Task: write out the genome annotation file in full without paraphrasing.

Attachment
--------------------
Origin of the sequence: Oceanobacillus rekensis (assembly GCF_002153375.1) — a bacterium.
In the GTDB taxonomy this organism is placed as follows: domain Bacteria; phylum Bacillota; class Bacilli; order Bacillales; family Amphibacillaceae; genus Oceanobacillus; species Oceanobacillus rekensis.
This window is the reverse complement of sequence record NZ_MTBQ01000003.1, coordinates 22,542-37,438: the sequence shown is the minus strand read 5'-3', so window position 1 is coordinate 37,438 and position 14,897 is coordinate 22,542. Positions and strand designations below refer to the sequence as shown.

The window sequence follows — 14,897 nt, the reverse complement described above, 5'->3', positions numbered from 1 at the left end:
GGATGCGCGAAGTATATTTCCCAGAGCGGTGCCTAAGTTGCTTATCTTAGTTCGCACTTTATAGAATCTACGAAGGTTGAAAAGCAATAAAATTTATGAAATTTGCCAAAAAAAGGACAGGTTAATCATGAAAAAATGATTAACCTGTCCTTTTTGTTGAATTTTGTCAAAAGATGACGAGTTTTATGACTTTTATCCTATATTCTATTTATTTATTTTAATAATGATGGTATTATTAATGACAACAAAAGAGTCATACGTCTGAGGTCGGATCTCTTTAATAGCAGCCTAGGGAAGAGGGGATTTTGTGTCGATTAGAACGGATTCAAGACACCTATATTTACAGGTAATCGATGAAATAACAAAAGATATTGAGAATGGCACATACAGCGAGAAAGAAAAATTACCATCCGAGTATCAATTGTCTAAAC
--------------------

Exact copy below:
Origin of the sequence: Oceanobacillus rekensis (assembly GCF_002153375.1) — a bacterium.
In the GTDB taxonomy this organism is placed as follows: domain Bacteria; phylum Bacillota; class Bacilli; order Bacillales; family Amphibacillaceae; genus Oceanobacillus; species Oceanobacillus rekensis.
This window is the reverse complement of sequence record NZ_MTBQ01000003.1, coordinates 22,542-37,438: the sequence shown is the minus strand read 5'-3', so window position 1 is coordinate 37,438 and position 14,897 is coordinate 22,542. Positions and strand designations below refer to the sequence as shown.

The window sequence follows — 14,897 nt, the reverse complement described above, 5'->3', positions numbered from 1 at the left end:
GGATGCGCGAAGTATATTTCCCAGAGCGGTGCCTAAGTTGCTTATCTTAGTTCGCACTTTATAGAATCTACGAAGGTTGAAAAGCAATAAAATTTATGAAATTTGCCAAAAAAAGGACAGGTTAATCATGAAAAAATGATTAACCTGTCCTTTTTGTTGAATTTTGTCAAAAGATGACGAGTTTTATGACTTTTATCCTATATTCTATTTATTTATTTTAATAATGATGGTATTATTAATGACAACAAAAGAGTCATACGTCTGAGGTCGGATCTCTTTAATAGCAGCCTAGGGAAGAGGGGATTTTGTGTCGATTAGAACGGATTCAAGACACCTATATTTACAGGTAATCGATGAAATAACAAAAGATATTGAGAATGGCACATACAGCGAGAAAGAAAAATTACCATCCGAGTATCAATTGTCTAAAC